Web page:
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Review of Physics Forums

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The Electrical Engineering Forum that is part of the Physics Forums is rather small, but the members that post answers there are generally very competent. However, the main advantage that this forum has over other forums that discuss Electronics, is the close proximity to the other forums of Physics Forums. This makes it a very valuable place for students of electronics, especially undergrad students. There is a Classical Physics subforum where questions that are related to electromagnetism can be posted. If your question involves any advanced mathematics, they have several mathematics subforums where some incredible competent members hang around. There is also an Academic Guidance Forum where you can get very good advice about studying in general.

Maybe a few warnings are appropriate. They are not meant to scare you away. On the contrary, I think this is a real cool forum, and you can gain so much by participating in it. So you should make sure that you do not run into trouble and get banned (you can sometimes see posts where the member name is stroken through, which means that the member has been banned, either temporarily or permanently).

First, they have very strict rules when it comes to homework. If you have a homework question, do not post a question in the Electrical Engineering forum or in one of the Math forums. Post it in one of the Homework Forums instead and show how you tried to solve the problem. They want to make sure that you do not just transfer your homework to them without showing any own efforts. In general, I agree with this policy (getting into the habit of letting other people do your homework would hurt you really bad during your exams.) However, if somebody really has no clue how to solve a problem and is desperately looking for a solution it might be pretty frustrating. In this case you might want to ask for help at allaboutcircuits forum instead. They have a Show-your-own-efforts-before-we-help-you policy too. But they do not implement it as strictly as Physics Forums and have probably a bit more sympathy for a clueless beginner. But you have to be aware that many members of allaboutcircuits are hobbyists, you cannot expect the same level of competence there as in Physics Forums.

Second, try not to get into a fight with people. Over the years I have seen a few members who made very interesting posts and who seemed to be a valuable and respected part of the community. Then one day they got involved in a controversial thread, the discussion deteriorated into personal insults and now they are banned permanently (or have chosen to stay away from the forum because they felt they were insulted). So you should seriously consider whether you really want to risk to permanently loose the opportunity to benefit from the forum, just because of a stupid fight. Do not participate in a discussion that looks highly controversial. In particular, stay away form the Politics-and-World-Affairs subforum (or threads in the General Discussion forum that are related to politics). There are many other places on the web where you can discuss politics, and if you get into a fight there and get banned, it will not hurt you as much as being banned form Physics Forums.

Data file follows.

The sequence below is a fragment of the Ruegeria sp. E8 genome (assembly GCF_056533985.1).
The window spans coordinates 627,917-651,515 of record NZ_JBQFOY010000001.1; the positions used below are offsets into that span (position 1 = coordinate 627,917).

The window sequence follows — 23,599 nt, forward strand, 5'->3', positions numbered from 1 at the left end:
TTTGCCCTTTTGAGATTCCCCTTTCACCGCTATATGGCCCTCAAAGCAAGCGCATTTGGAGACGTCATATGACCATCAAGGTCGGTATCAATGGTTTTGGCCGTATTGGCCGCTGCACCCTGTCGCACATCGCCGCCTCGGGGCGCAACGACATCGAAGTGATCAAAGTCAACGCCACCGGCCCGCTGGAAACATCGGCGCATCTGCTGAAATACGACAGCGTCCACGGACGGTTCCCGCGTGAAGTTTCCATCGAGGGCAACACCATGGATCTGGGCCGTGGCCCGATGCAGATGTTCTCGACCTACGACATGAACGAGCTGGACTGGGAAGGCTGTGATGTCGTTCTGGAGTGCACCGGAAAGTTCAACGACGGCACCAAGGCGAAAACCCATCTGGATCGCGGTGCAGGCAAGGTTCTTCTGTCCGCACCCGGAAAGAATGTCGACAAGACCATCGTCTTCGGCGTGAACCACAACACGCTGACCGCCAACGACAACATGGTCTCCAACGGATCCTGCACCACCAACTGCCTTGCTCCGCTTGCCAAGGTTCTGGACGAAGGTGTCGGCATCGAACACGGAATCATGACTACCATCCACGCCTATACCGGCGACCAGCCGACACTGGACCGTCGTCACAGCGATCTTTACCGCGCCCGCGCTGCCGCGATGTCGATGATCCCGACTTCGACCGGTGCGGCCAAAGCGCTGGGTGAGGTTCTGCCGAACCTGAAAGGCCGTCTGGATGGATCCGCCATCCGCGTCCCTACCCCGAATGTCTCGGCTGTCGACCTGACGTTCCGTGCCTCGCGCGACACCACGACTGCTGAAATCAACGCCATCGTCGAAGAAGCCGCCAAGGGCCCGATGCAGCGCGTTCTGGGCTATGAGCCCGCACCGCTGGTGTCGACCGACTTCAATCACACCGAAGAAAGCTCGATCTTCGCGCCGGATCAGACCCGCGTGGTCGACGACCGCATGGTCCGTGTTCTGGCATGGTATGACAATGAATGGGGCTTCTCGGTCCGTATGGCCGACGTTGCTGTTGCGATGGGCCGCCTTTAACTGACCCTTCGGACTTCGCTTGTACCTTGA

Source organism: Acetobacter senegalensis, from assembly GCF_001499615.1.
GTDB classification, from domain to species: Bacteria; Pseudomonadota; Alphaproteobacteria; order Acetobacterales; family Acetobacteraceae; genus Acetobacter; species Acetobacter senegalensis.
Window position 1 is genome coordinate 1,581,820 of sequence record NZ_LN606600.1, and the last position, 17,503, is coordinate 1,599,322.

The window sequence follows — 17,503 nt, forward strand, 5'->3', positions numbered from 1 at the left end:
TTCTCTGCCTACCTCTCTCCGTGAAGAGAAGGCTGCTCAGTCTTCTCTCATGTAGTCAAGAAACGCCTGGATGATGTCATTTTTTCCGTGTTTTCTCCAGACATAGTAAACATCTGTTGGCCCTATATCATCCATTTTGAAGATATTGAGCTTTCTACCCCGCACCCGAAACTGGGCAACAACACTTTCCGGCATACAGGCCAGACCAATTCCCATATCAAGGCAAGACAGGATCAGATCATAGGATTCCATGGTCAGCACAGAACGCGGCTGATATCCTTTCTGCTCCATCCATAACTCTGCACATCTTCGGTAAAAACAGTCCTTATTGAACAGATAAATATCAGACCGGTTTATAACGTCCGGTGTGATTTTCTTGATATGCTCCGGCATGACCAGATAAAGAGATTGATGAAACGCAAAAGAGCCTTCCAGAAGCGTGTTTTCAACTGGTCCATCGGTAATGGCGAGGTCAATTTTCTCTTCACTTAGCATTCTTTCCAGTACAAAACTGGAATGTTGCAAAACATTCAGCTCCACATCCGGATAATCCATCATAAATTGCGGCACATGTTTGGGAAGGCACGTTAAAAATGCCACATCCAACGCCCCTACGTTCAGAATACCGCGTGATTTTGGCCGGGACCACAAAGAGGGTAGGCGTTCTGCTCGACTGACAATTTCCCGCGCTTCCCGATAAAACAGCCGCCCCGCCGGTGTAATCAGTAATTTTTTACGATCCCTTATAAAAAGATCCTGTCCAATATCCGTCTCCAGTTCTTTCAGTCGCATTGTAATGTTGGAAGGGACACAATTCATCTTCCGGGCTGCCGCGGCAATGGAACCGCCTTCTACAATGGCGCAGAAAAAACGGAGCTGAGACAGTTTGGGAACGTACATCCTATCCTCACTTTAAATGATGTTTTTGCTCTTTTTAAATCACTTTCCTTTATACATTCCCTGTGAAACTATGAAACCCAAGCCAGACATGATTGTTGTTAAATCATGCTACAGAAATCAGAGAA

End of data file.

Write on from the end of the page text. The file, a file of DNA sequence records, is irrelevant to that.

Third, you will get into trouble if you try to start a discussion about any wild physical theories that are not accepted by the majority of the physical community. A classic example are the never ending (and generally very boring) attempts to prove that Einstein and his theory of relativity are wrong. Now this probably does not apply to you (it is typically more of a problem with completely clueless amateur scientists, not so much with students). But perhaps you would like to discuss some new theory you have heard about in the news. The rule, however, is that only those theories are OK to discuss that have been published in a peer reviewed scientific journal.

For the vast majority of the forum members, English is either their native language or they have learned it very well. I have seen a few cases where members criticized others because they found some grammar errors in their posts. If you have problems writing in English, it is probably a good idea to say so right at the beginning of your post, and to apologize for any grammar errors you might make. Then people have no reason to criticize your grammar any further (except if your English is so bad that it is hard to understand what you mean).

Registration is free. If you want, you can donate some money, in this case you will become a Contributor. The main advantage of being a Contributor is that you will be allowed to create a cool avatar that will show next to your posts, and your own signature. But normal forum members have complete read and write access to all forums and subforums just as the Contributors.

There is no dedicated subforum or thread for the introduction of new members. Just start a thread in the General Discussion Forum, say Hi (or whatever else comes to your mind) and you will receive a friendly welcome. One last advice: If anybody should ask in your introduction thread what kind of fish you prefer, make sure to specify the smallest fish you can think of, no matter what kind of fish you really like...

You should also take a look at some recommendations for other electronics forums.

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